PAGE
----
Early diagnostic imaging to prevent kidney disease

Early diagnostic imaging to prevent kidney disease
Visualization of renal fibrosis in fractional anisotropy (FA) maps. The left panels indicate Sirius Red staining (fibrosis) and the right panels stand for FA maps. Credit: Osaka University

Osaka University researchers, in collaboration with several Japanese companies, translate neuroimaging tools to study renal fibrosis in rat kidney. The technique is expected to replace the invasive biopsies currently used to identify patients at risk of developing chronic kidney disease.

Diabetes patients are at a high risk of developing . To identify which patients have higher risk, non-invasive technologies such as MRI are useful because they can detect abnormal perfusion in the kidneys, which could be signs of renal fibrosis, which is an early sign of .

"Diffusion tensor MRI (DTI) is ideal for detecting , because the main functions of the kidney are all related to water movement," explains Osaka University Professor and Surgeon Shiro Takahara.

"DTI is used to image brain structures, because the diffusion of water in the white matter of the brain is anisotropic. Water diffusion in the kidney is also anisotropic," he continues.

DTI has been used previously to study kidney pathologies, but with limited success. In their latest studies, Takahara and colleagues at Osaka University incorporate a spin-echo sequence to DTI and a special kidney attachment to observe renal fibrosis in diabetic rats.

The anisotropy of the fluid flow allowed the researchers to construct maps of the different regions of the kidney.

"In DTI, we make fractional anisotropy maps of the kidney. This identifies which regions have renal ," said Osaka University Associate Professor Jun-Ya Kaimori, who first authored the study.

By preparing maps of specific kidney regions, the scientists could compare which regions showed different kidney fluid dynamics in live diabetic and healthy rats.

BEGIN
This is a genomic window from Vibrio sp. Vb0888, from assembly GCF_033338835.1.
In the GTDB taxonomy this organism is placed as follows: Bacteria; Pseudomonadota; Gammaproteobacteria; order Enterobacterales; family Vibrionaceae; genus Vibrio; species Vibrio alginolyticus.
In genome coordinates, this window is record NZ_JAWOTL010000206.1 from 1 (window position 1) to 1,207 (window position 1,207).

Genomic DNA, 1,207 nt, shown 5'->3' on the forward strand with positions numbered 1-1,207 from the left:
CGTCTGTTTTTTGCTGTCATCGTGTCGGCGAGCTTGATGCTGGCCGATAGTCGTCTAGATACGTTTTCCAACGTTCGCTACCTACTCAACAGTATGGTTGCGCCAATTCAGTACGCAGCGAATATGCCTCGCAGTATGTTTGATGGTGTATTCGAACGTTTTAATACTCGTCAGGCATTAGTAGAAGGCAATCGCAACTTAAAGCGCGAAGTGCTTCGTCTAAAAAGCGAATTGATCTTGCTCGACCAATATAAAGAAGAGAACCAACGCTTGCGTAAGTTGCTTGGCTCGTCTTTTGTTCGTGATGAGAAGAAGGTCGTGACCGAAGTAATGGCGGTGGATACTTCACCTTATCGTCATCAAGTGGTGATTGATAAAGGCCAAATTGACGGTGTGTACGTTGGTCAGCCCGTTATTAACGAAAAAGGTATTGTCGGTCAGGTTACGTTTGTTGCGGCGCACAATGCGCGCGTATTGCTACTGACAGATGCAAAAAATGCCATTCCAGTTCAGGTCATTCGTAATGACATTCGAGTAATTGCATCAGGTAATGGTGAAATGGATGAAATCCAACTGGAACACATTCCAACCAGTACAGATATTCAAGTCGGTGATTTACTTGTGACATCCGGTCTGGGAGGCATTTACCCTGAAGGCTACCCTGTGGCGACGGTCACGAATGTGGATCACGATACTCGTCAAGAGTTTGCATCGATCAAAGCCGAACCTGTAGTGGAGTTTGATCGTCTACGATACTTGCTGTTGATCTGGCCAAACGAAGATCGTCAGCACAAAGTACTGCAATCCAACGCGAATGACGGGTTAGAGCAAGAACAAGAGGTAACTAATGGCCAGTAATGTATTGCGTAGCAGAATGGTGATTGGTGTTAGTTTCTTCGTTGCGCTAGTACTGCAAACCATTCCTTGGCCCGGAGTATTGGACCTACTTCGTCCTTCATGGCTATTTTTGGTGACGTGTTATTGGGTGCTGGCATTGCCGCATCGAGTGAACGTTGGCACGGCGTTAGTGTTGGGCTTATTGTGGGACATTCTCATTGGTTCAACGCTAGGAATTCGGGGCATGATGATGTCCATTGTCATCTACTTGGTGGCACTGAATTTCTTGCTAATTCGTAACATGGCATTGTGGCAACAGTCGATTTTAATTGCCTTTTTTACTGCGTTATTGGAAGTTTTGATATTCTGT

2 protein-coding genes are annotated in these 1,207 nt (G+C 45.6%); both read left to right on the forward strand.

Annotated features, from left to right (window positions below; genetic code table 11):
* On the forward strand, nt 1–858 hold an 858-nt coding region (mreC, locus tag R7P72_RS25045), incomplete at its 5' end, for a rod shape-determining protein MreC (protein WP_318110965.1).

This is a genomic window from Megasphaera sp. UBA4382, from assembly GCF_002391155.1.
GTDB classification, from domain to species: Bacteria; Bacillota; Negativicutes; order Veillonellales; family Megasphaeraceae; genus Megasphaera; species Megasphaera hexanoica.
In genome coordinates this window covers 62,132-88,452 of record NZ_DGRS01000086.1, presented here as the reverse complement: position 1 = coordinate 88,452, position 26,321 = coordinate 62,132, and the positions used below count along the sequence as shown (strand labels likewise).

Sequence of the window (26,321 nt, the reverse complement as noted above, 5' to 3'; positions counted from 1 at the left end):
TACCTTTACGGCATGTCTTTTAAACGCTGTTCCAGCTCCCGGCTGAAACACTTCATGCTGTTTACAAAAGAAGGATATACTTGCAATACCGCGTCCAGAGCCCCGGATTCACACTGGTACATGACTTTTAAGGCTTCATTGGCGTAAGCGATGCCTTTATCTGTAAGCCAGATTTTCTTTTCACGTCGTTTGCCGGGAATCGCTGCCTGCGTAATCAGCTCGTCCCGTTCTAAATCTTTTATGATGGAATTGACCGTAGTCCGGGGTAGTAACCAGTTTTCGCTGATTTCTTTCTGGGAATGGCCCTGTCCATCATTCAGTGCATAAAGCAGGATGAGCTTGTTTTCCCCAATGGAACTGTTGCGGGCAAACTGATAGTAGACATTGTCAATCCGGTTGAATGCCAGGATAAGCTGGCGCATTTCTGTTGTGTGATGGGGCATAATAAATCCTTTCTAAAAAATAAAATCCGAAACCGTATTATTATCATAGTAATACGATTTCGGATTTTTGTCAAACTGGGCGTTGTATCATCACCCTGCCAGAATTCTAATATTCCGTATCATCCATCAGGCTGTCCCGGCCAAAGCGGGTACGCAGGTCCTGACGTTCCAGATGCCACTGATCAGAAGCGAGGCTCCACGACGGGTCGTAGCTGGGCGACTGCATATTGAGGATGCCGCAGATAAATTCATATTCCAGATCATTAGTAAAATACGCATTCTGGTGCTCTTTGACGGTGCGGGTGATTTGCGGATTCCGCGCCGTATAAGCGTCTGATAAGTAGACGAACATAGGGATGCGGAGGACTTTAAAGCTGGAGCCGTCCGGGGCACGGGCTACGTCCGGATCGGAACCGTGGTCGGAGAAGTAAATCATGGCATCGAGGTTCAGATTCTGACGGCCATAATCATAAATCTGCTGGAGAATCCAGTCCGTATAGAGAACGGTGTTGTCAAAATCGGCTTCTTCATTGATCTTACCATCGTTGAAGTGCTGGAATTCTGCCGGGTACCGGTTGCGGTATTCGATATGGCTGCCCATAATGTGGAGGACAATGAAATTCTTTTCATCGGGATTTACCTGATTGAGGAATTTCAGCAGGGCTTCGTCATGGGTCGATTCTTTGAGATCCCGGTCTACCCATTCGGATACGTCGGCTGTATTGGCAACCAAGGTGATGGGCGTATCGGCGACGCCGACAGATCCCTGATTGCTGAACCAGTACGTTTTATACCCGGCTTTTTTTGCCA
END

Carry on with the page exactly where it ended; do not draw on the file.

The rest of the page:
"The cortex and outer stripe of the medulla were different," said Kaimori. This distinction not only validated the new method for the detection of , but also provided a target region when diagnosing diabetic patients.

"The application of non-invasive techniques like MRI will help prevent progression to intractable diseases," he said.

Explore further

A new mutation in kidney disease

More information: Jun-Ya Kaimori et al, Visualization of kidney fibrosis in diabetic nephropathy by long diffusion tensor imaging MRI with spin-echo sequence, Scientific Reports (2017). DOI: 10.1038/s41598-017-06111-4
Journal information: Scientific Reports

Provided by Osaka University
Citation: Early diagnostic imaging to prevent kidney disease (2017, August 9) retrieved 18 July 2019 from https://medicalxpress.com/news/2017-08-early-diagnostic-imaging-kidney-disease.html
This document is subject to copyright. Apart from any fair dealing for the purpose of private study or research, no part may be reproduced without the written permission. The content is provided for information purposes only.

Feedback to editors

User comments

Please sign in to add a comment. Registration is free, and takes less than a minute. Read more